MJIL Online

Rebecca Hughes Volume 38 Associate Editor The Arctic is having an unusually mild winter.  In February, the region experienced a period of unseasonably warm weather, with the temperature being twenty degrees warmer than the average.[1]  This is the third time this year that dramatically higher than average Arctic temperatures have been recorded. [2]  At the same time, on the opposite end of the globe in Antarctica, sea ice is at the lowest level ever recorded.[3] 
Alejandra Salmeron Vol. 39 Managing Editor Family law permeates many major contemporary international issues, yet it is rarely discussed alongside international law. Issues at this cross-section are full of complexities and curious combinations of international law and domestic custody law.[1] Custody disputes under The Hague Convention on the Civil Aspects of International Child Abduction (“Convention”) are a particularly relevant and increasingly prevalent example of this intersection between family law and international law.[2] Cases brought under
Sam Han Vol. 38 Associate Editor Large international financial institutions (IFIs) have increasingly been experimenting with enclave projects over the past two decades in efforts to develop the territories and promote long-term growth of less developed countries. These IFIs, including major banks such as the World Bank, the International Monetary Fund (IMF), and the Inter-American Development Bank (IDB) aim to assist member countries to foster development of foreign trade and investment as a means of
Rachel Barr Vol. 38 Associate Editor After just a few weeks in office Donald Trump has already threatened to violate international law. I’m not talking about his executive orders banning refugees from entering the United States,[1] or his re-implementation of the global gag rule;[2] I’m talking about his desire to revive enhanced interrogation techniques, also known as torture. On January 25, it was reported that a draft executive order, entitled “Detention and Interrogation of Enemy
Adam Church Vol. 38 Associate Editor Over the past year, there have been numerous events indicating that populism is on the rise in the Western world. Though the particular forms of these individual events may vary, a common thread linking them together is a desire to retreat from globalization to the perceived safety of protectionism. While a retreat from globalization would likely have steep consequences for a number of market sectors,[1] one sector that may
Katrina Fetsch Vol. 38 Associate Editor In July 2016, the Permanent Court of Arbitration (PCA) in The Hague ruled against China over territorial claims in the South China Sea. China asserts sovereignty over a region containing the island of Taiwan, as well as areas claimed by China’s neighbors. China rejected the court’s ruling on the grounds that the PCA did not have authority to hear the case and maintains its claim on the territory.[1] This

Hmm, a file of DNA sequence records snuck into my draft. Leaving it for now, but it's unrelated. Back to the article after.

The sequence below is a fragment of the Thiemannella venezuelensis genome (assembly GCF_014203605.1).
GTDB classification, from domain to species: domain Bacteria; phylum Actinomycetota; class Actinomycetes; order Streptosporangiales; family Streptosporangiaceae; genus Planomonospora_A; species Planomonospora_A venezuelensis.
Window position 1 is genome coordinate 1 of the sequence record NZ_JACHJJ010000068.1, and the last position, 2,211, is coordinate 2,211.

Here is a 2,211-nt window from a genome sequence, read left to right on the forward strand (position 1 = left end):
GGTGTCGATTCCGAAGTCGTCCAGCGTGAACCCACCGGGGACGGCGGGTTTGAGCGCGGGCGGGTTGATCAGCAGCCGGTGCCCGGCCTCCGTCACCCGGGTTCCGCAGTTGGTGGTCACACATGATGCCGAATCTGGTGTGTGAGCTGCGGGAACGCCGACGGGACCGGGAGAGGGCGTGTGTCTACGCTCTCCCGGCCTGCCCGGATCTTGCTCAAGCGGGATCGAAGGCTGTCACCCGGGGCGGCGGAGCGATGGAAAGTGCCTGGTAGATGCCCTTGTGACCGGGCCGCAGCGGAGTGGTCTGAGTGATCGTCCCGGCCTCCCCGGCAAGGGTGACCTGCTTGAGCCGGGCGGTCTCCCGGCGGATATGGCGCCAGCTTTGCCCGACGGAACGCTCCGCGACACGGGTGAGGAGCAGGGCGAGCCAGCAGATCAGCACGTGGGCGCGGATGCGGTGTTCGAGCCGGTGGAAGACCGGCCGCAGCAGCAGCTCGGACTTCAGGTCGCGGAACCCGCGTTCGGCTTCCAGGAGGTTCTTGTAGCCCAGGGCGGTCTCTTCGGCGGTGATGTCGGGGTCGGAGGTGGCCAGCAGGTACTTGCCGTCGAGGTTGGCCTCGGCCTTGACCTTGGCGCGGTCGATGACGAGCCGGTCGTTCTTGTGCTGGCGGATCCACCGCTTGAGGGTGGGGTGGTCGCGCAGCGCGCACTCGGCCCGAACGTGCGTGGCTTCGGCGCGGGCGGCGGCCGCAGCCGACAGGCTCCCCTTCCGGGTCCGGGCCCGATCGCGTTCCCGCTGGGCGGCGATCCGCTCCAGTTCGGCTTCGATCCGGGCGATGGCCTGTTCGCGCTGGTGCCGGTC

Richard Self Vol. 38 Contributing Editor In mid-January, the U.S. military deployed the 3rd Armored Brigade Combat Team, 4th Infantry Division to Poland.[1] The deployment is the largest United States military deployment since the end of the Cold War and is intended to deter Russian aggression in Eastern Europe.[2] Poland has been a signatory to the North Atlantic Treaty (establishing the North Atlantic Treaty Organization, or “NATO”) since 1999, when it joined the organization during
Seema Kassab Vol. 38 Associate Editor There is no clearer example of the failure of the UN to halt mass atrocities and genocide than the current conflict in Syria. Nearly six years, hundreds of thousands of lives lost, and millions of refugees later, the UN has repeatedly failed to effectively take action in protecting Syrian civilians. In fact, the situation devolves year after year without a solution in sight. The dire need for humanitarian intervention
Ava Morgenstern Vol. 38 Associate Editor   Certain U.S. Immigration Court jurisdictions, by almost never granting asylum, arguably violate international law obligations on fair hearings for asylum-seekers.  The problem of highly restricted access to asylum will worsen under the Trump administration.  Despite possible small measures to alleviate the situation, not much will change unless and until the arrival of a future Presidential administration and Congress more concerned with international human rights obligations. 2038
January 28, 2017

Volume 37:4

Articles Laurence R. Helfer and Ingrid B. Wuerth   Customary International Law: An Instrument Choice Perspective Catherine Renshaw Human Trafficking in Southeast Asia: Uncovering the Dynamics of State Commitment and Compliance Shana Tabak Ambivalent Enforcement: International Humanitarian Law at Human Rights Tribunals Note C. Elizabeth Bundy Rescuing Policy and Terror Victims: A Concerted Approach to the Ransom Dilemma Download Volume 37:4 at the Repository